Even in a private workplace, you have rights as an employee. You can't be discriminated against based on certain factors such as race, religion or sex. You have the right to work in a safe environment free of harassment based on membership in a protected class. You have the right to be paid for your time and you may also have the right to take medical leave for yourself or a family member. You may also have the right to privacy for your life outside of work.
You're driving to pick up your child from school when you're hit from behind. It's minor-neither car has any damage. You decide to get their information just in case, but your car is fine. You don't need to make a claim. No big deal.
An amendment supporting paid sick leave for American workers is currently making its way through the U.S. House of Representatives.
In a personal injury case, the plaintiff has the burden of proving that their injury was caused by the defendant's negligence. To prove this, you must be able to show that the person who injured you had a duty to exercise care, that they neglected that duty, and that neglect caused your injury.
Everyone has that one coworker-someone who creeps you out, or who won't leave you alone. Maybe you put up with it because it's merely annoying and not dangerous or abusive. But what happens when you discover that your creepy coworker has a past history of escalation in situations like yours? And what if your company neglected to do a background check that would have revealed this information?
Many companies offer internships as a way for students to gain experience in a field without having to actually go get a job in that field. Many business programs even require that individuals complete an internship as part of their study. However, recent litigation has exposed abuse of unpaid interns. Many individuals are serving in unpaid positions as interns when, legally, they should be getting a paycheck just like any other employee.
By the time you receive a settlement or damages for an injury caused by medical malpractice, your insurance company has likely already paid for medical treatment related to your injuries. If it's then proven that someone else caused those injuries, the insurance company is going to want their money back. When a third-party insurer foots the bill for medical malpractice, a subrogation lien is how they recoup their losses.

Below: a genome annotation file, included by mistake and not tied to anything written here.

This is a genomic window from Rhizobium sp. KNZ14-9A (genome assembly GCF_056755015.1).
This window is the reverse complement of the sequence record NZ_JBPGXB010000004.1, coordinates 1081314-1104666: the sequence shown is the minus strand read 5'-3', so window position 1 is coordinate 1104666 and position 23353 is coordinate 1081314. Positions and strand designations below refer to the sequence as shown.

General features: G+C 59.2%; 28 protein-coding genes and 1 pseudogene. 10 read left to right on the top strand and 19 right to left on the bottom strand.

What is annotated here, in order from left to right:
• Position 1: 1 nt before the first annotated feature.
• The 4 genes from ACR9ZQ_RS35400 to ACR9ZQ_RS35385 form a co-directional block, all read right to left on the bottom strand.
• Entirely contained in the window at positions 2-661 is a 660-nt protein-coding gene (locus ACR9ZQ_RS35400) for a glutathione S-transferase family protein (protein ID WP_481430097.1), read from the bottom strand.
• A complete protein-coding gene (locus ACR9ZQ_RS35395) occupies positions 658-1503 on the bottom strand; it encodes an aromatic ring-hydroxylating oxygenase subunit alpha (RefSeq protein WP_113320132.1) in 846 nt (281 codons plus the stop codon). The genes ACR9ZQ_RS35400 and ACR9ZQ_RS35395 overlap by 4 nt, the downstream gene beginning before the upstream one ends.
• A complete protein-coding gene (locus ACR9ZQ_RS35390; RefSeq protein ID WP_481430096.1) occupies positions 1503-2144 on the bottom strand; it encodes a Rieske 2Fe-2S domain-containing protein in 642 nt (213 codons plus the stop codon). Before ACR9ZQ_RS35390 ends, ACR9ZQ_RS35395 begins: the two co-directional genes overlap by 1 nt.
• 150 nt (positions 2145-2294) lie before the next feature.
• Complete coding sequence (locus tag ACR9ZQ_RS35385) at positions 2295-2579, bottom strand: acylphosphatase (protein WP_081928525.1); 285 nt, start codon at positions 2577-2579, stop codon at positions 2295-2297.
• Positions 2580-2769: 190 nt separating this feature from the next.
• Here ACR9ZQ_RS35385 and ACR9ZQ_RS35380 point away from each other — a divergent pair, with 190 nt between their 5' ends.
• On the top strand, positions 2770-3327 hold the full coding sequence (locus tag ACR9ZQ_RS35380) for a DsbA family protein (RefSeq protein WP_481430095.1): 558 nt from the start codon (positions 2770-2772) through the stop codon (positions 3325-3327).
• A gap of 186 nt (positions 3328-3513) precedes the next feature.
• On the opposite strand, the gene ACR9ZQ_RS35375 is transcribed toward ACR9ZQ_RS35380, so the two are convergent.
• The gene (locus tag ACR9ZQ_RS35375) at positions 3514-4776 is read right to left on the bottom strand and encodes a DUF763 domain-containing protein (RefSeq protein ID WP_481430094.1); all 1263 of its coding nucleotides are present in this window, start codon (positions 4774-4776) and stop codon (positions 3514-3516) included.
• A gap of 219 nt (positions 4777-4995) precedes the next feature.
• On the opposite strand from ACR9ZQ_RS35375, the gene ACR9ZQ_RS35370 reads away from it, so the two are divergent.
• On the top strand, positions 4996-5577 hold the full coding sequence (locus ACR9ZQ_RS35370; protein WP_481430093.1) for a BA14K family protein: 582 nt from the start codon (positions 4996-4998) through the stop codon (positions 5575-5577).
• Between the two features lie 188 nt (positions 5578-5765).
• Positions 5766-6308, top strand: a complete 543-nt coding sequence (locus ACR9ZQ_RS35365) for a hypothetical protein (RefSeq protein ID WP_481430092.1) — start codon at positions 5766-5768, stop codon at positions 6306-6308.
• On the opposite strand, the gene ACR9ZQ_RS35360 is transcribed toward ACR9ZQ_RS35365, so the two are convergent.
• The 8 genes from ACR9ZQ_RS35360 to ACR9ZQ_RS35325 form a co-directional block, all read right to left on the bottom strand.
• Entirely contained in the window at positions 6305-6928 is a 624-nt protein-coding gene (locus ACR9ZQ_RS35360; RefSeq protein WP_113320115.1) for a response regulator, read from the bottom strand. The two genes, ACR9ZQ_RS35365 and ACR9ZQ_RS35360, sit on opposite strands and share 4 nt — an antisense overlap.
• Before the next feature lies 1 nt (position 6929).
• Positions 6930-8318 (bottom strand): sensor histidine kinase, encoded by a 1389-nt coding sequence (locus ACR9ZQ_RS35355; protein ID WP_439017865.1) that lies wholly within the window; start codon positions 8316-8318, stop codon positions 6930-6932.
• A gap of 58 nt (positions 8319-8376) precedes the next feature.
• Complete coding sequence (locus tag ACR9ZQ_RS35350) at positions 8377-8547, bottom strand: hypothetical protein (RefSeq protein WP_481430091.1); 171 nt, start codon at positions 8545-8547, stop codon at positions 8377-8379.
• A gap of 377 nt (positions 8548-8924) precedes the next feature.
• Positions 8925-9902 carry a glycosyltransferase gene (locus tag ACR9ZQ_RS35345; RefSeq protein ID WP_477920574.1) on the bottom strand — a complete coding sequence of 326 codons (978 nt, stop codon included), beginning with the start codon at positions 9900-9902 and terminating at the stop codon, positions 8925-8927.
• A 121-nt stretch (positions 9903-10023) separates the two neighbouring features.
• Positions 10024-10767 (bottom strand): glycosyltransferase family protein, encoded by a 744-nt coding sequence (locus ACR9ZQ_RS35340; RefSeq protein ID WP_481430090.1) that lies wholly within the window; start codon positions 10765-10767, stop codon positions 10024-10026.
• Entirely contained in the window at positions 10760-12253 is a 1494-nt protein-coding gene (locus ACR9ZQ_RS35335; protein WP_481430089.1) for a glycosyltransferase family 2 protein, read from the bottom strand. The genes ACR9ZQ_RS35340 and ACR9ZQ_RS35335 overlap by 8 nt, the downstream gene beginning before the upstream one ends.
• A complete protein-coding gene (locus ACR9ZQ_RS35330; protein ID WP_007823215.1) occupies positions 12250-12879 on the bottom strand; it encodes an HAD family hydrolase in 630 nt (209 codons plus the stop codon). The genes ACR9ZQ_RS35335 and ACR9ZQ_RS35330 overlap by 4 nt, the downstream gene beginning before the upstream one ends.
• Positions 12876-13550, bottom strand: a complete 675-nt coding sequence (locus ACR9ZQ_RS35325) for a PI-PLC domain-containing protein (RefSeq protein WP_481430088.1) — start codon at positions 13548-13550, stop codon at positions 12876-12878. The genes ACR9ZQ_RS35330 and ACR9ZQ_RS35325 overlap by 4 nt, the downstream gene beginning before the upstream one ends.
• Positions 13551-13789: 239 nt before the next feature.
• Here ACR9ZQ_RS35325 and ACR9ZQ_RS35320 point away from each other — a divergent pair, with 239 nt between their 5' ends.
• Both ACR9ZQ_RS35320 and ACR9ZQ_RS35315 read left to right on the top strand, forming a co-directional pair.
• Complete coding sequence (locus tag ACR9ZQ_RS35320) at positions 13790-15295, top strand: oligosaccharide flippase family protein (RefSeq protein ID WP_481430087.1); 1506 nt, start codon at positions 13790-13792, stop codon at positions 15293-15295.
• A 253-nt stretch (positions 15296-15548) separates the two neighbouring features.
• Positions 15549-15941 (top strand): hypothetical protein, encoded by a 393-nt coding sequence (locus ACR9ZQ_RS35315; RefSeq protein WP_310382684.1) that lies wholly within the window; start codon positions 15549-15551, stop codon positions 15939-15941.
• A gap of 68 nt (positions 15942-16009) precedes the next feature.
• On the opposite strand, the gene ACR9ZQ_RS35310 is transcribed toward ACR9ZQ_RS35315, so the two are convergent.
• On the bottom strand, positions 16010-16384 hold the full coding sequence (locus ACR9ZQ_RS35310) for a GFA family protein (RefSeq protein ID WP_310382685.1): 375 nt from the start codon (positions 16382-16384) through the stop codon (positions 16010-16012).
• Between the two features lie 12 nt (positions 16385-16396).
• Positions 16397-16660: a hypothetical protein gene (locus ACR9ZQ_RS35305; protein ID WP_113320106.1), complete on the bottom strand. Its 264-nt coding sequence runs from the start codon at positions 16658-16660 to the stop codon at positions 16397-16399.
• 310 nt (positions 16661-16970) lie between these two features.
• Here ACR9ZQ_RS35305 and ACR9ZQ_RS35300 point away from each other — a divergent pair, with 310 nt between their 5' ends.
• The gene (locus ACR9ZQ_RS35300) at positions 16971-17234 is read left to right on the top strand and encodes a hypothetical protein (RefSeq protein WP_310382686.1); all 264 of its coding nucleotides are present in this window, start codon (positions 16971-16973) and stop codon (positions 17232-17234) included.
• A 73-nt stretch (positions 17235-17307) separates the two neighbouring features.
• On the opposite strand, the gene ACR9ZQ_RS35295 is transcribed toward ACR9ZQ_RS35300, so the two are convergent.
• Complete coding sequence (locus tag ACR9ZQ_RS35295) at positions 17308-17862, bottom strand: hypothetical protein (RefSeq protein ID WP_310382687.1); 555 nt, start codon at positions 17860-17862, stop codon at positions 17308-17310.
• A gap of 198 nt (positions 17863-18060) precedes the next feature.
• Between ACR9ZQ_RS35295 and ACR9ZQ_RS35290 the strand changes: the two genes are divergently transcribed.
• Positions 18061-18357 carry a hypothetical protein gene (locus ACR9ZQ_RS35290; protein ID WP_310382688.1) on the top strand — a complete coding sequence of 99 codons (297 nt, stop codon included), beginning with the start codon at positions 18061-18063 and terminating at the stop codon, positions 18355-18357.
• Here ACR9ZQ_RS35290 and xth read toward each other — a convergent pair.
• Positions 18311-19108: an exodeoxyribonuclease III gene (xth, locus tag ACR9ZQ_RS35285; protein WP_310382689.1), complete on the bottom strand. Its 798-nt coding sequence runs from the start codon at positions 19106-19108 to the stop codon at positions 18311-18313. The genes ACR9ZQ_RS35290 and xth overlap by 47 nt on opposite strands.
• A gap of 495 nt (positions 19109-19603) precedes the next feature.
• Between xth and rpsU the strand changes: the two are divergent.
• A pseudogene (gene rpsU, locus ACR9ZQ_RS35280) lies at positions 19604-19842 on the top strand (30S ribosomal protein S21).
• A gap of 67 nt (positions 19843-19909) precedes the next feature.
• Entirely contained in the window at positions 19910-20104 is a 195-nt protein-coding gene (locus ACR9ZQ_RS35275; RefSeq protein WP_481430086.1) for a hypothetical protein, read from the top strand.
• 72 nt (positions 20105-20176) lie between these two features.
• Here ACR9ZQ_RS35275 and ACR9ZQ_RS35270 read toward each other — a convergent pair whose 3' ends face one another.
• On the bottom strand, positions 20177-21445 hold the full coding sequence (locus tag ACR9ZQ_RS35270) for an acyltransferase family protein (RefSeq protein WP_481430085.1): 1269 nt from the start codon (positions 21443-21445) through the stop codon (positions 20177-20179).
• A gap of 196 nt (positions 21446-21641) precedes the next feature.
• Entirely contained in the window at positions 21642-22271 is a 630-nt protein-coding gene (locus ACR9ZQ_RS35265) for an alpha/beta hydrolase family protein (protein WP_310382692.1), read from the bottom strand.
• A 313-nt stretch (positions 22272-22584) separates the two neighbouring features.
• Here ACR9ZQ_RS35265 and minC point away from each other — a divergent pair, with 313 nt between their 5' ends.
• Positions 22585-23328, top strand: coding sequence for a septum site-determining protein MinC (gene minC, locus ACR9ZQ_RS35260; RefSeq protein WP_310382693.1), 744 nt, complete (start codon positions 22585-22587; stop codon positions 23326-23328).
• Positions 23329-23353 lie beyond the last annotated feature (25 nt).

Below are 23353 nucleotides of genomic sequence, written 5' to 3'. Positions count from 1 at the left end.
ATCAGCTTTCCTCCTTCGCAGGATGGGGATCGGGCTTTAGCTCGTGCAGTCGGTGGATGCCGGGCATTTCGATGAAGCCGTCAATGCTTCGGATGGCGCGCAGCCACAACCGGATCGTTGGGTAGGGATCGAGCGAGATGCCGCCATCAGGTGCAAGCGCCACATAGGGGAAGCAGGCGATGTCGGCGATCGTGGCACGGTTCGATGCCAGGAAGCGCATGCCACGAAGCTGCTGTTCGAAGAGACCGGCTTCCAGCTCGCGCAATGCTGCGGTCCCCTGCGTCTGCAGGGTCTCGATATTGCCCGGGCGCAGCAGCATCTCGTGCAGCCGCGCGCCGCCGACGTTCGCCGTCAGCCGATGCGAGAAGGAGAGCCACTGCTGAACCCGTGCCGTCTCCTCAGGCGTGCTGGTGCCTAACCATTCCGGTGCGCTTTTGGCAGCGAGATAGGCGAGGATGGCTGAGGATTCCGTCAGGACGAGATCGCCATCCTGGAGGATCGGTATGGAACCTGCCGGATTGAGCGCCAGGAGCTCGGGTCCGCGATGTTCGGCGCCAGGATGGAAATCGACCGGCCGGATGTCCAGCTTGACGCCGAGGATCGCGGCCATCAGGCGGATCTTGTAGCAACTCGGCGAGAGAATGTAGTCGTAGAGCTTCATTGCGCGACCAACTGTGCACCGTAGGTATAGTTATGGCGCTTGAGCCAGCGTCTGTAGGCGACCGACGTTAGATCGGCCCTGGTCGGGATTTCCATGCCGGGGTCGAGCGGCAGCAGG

Thirteen states-including Vermont and Virginia as of 2015-and 100 cities and counties around the country have removed the conviction history box and moved the background check to a later stage in the hiring process. What's behind this movement, and how can it benefit prospective employees?
It happens to most of us a few times a year: A friend calls you up, texts or emails, asking if you can be a reference for them. "Sure," you say. Regardless of what you think of them, if they think highly of you enough to ask for a reference, it would be awkward to say no. But what happens if something goes wrong at their next job? What if they do something that's illegal, harms or injures someone? Can you be held liable simply for providing a reference?
When you initiate a medical malpractice claim, you must have certification from a doctor in the same field that says that your claim is valid and that it's likely that your doctor violated the standard of care established in that field of medicine. But what other experts are required for a medical malpractice case?
With technology playing a bigger role in the workplace, it's possible to use GPS tracking to manage deliveries, vehicles, inventory, but what about employees? Is it legal for your employer to use GPS to track employees?
When you have a medical malpractice claim, you have to go through several steps to get your claim addressed, including a submitting a demand letter. Most of the time, a doctor's insurer is not going to settle a malpractice case without first going through the process of filing a lawsuit. Doctors pay a large amount in malpractice insurance for this reason-they want their reputation defended when there is a claim against them.
More women are choosing to stay in the workforce during and following pregnancy, and that means more employers have to figure out alternative duties for women who can't lift or stay on their feet for long periods during pregnancy. Many women aren't familiar with what they can or can't request as an accommodation while pregnant.